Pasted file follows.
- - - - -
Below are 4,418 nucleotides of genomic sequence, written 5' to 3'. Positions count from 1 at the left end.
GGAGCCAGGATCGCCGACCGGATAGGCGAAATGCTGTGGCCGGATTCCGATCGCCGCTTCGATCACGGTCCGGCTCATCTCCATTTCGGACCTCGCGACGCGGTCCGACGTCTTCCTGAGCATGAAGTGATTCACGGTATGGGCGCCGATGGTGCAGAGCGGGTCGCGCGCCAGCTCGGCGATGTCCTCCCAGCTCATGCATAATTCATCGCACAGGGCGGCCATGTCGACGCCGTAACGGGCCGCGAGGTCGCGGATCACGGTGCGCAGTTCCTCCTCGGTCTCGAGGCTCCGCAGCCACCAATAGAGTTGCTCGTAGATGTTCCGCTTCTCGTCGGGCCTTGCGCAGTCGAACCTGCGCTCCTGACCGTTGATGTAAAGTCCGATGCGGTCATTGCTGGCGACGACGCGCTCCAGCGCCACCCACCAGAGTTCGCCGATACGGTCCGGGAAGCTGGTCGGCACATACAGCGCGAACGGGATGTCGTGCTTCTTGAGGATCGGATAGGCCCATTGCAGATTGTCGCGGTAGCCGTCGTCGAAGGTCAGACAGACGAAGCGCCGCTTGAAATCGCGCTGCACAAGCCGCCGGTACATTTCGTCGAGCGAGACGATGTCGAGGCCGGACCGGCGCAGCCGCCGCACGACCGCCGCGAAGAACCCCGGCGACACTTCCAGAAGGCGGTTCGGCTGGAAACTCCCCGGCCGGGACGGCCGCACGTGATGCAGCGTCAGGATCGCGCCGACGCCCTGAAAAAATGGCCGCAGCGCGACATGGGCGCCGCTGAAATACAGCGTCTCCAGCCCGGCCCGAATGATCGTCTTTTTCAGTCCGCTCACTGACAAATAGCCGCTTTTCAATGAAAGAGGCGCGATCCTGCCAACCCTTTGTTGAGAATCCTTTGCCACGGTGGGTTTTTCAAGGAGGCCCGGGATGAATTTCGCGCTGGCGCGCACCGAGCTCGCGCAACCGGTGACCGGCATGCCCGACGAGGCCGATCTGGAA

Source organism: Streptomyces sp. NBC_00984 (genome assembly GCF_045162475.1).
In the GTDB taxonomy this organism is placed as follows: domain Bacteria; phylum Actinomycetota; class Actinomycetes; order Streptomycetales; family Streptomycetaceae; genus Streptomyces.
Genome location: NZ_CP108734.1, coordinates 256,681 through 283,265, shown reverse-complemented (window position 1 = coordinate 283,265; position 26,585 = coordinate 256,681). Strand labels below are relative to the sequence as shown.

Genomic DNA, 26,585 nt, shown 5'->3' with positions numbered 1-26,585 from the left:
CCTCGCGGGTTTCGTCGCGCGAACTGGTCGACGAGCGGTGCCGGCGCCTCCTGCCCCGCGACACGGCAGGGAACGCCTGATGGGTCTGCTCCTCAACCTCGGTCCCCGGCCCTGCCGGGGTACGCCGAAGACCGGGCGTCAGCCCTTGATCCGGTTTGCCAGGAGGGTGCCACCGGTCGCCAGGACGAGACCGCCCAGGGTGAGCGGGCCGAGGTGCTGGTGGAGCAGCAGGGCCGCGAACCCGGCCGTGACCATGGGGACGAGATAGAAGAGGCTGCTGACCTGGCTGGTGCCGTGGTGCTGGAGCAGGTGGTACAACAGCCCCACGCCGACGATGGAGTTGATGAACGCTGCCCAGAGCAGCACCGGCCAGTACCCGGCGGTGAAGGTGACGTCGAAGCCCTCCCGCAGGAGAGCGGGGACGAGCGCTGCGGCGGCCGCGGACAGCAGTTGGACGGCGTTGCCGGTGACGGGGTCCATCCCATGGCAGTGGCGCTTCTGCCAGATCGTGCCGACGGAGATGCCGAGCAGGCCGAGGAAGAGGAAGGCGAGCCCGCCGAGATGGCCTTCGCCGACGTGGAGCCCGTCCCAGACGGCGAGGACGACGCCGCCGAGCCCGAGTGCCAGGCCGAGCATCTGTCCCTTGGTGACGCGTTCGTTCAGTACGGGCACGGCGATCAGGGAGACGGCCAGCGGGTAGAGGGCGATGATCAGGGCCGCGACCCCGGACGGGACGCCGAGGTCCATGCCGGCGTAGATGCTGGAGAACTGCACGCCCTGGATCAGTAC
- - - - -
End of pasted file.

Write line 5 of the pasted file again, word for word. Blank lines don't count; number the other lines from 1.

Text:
Genome location: NZ_CP108734.1, coordinates 256,681 through 283,265, shown reverse-complemented (window position 1 = coordinate 283,265; position 26,585 = coordinate 256,681). Strand labels below are relative to the sequence as shown.